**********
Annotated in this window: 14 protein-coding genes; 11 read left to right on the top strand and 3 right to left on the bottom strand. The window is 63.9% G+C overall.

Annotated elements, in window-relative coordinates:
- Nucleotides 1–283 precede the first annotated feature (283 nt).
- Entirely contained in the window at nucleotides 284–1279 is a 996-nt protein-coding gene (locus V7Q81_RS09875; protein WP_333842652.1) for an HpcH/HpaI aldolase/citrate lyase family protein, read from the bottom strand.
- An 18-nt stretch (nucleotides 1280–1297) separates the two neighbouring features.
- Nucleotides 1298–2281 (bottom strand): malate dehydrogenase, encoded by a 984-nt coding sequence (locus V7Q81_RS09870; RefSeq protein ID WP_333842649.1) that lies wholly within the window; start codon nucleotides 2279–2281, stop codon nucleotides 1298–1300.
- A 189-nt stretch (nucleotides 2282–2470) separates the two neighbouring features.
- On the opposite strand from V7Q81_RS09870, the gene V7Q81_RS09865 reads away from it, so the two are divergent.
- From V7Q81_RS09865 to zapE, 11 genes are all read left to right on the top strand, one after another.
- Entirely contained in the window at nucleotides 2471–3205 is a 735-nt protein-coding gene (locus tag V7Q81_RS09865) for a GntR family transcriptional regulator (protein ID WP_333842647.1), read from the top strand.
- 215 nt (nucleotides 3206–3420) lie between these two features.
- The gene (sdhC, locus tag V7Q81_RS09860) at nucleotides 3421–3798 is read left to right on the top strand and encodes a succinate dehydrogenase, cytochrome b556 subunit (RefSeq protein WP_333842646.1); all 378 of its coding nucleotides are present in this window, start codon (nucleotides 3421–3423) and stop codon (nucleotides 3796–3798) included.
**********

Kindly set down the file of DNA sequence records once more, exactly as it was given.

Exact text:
Annotated in this window: 14 protein-coding genes; 11 read left to right on the top strand and 3 right to left on the bottom strand. The window is 63.9% G+C overall.

Annotated elements, in window-relative coordinates:
- Nucleotides 1–283 precede the first annotated feature (283 nt).
- Entirely contained in the window at nucleotides 284–1279 is a 996-nt protein-coding gene (locus V7Q81_RS09875; protein WP_333842652.1) for an HpcH/HpaI aldolase/citrate lyase family protein, read from the bottom strand.
- An 18-nt stretch (nucleotides 1280–1297) separates the two neighbouring features.
- Nucleotides 1298–2281 (bottom strand): malate dehydrogenase, encoded by a 984-nt coding sequence (locus V7Q81_RS09870; RefSeq protein ID WP_333842649.1) that lies wholly within the window; start codon nucleotides 2279–2281, stop codon nucleotides 1298–1300.
- A 189-nt stretch (nucleotides 2282–2470) separates the two neighbouring features.
- On the opposite strand from V7Q81_RS09870, the gene V7Q81_RS09865 reads away from it, so the two are divergent.
- From V7Q81_RS09865 to zapE, 11 genes are all read left to right on the top strand, one after another.
- Entirely contained in the window at nucleotides 2471–3205 is a 735-nt protein-coding gene (locus tag V7Q81_RS09865) for a GntR family transcriptional regulator (protein ID WP_333842647.1), read from the top strand.
- 215 nt (nucleotides 3206–3420) lie between these two features.
- The gene (sdhC, locus tag V7Q81_RS09860) at nucleotides 3421–3798 is read left to right on the top strand and encodes a succinate dehydrogenase, cytochrome b556 subunit (RefSeq protein WP_333842646.1); all 378 of its coding nucleotides are present in this window, start codon (nucleotides 3421–3423) and stop codon (nucleotides 3796–3798) included.